Hearing Assistive Technology, or HAT as it is commonly referred to is technology that can help in various listening situations.
Often, a hearing aid or an implant is not enough in certain situations. In such cases, there are technologies that are designed to help people with hearing loss. These are designed to enhance telephone communication and TV reception, and ensure an effective smoke alarm or listening in various kinds of public venues. Your hearing professional should evaluate your need for one or more of these devices and direct you to the appropriate vendor.
As a matter of policy, The Hearing Network does not endorse one technology over another. We provide information about all types of technology to anyone with hearing loss looking for help.
Have you ever had difficulty hearing or understanding:
- in meetings?
- in places of worship?
- in theaters or movies?
- in restaurants?
- with shopping transactions like at a pharmacy or bank?
- in public places such as airports or in municipal buildings?
In those situations, an assistive listening device can help.
Hearing assistive technology such as audio loops (or hearing loop), FM, and infrared systems are like binoculars for the ears and work with or without hearing aids. These are assistive listening devices that help get past the obstacles to hearing.
The audio or hearing loop is a wire that circles a room and is connected to the sound system. The loop transmits the sound electromagnetically. The electromagnetic signal is then picked up by the telecoil in the hearing aid or cochlear implant. To use a hearing loop, one easily flips the telecoil switch on the hearing aid or cochlear implant. No additional receiver or equipment is needed. Using a telecoil and hearing loop together is seamless, cost-effective, and unobtrusive, and you don’t have to seek out and obtain special extra equipment.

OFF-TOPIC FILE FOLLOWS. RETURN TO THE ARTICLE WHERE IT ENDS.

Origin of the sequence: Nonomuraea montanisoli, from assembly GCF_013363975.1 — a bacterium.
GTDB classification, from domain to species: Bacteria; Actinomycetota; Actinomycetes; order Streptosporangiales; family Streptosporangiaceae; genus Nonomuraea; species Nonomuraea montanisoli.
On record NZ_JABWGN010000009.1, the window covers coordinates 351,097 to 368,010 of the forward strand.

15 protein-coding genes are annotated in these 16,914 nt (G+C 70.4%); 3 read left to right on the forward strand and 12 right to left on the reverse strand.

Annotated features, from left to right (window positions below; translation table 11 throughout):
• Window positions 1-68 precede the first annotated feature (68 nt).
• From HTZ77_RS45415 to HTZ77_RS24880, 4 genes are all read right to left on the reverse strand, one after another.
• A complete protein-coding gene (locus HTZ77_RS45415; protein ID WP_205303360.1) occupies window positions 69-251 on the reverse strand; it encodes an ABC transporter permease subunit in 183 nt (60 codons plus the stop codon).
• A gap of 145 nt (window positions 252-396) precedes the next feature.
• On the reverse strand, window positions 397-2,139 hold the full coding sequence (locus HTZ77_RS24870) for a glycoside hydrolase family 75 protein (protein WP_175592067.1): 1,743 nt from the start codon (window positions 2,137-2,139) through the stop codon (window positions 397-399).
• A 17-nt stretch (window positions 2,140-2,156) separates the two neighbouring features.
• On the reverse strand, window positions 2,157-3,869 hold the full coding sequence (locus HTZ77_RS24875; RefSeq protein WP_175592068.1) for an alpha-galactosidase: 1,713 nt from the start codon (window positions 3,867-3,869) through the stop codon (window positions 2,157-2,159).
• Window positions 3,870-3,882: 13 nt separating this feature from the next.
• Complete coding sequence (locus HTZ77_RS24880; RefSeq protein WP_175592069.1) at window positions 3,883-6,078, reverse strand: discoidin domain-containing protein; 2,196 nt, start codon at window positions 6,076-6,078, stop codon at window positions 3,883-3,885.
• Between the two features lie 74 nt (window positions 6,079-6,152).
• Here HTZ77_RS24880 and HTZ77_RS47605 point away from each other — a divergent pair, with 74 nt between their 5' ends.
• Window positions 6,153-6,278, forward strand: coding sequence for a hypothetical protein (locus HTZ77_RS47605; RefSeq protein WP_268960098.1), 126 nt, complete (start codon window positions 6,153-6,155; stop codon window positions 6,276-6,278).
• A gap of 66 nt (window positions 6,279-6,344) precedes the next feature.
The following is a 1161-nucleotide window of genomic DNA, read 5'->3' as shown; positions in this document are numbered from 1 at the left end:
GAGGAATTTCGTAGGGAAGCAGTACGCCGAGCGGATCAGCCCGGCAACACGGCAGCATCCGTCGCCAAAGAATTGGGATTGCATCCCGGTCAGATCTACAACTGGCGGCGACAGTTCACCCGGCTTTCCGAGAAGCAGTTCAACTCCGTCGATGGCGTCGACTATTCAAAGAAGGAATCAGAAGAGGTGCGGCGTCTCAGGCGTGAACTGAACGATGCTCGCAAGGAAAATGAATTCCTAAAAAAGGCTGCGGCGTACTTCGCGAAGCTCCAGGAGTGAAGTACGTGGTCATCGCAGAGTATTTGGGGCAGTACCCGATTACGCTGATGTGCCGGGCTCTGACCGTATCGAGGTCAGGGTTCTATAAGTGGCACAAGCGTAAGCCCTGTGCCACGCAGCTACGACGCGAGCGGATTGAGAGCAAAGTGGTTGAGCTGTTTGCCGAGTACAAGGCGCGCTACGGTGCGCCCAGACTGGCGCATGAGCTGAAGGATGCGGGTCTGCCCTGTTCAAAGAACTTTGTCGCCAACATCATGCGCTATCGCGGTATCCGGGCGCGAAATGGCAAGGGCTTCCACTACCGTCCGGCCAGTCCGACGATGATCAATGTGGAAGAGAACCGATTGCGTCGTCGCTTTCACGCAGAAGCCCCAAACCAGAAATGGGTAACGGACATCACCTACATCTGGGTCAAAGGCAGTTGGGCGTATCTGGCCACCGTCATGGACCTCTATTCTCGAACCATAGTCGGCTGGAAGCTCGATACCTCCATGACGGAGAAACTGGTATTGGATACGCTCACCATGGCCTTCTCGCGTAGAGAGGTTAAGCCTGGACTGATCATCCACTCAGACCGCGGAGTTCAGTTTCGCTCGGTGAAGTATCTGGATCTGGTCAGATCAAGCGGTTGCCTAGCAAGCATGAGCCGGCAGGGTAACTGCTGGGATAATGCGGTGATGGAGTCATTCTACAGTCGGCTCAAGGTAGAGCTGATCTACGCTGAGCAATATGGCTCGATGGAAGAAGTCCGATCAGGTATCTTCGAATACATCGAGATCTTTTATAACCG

An infrared system uses invisible light beams to carry sound from the source to a personal receiver. (The sound source must be in the line of sight.) Different types of attachments may be connected to the personal receiver such as a neck loop or a behind-the-ear silhouette inductor. The telecoil then picks up sound from the receiver via the attachment.
An FM system works similarly, but sound is conveyed through radio waves to a personal receiver.
These devices help us to hear and understand better in many situations where acoustics are poor, background noise is bothersome, and there is a long distance from the speaker.
In public places such as theaters, listening systems are required under the Disabilities Act to make programs and services accessible. But, you must ask for the accommodation.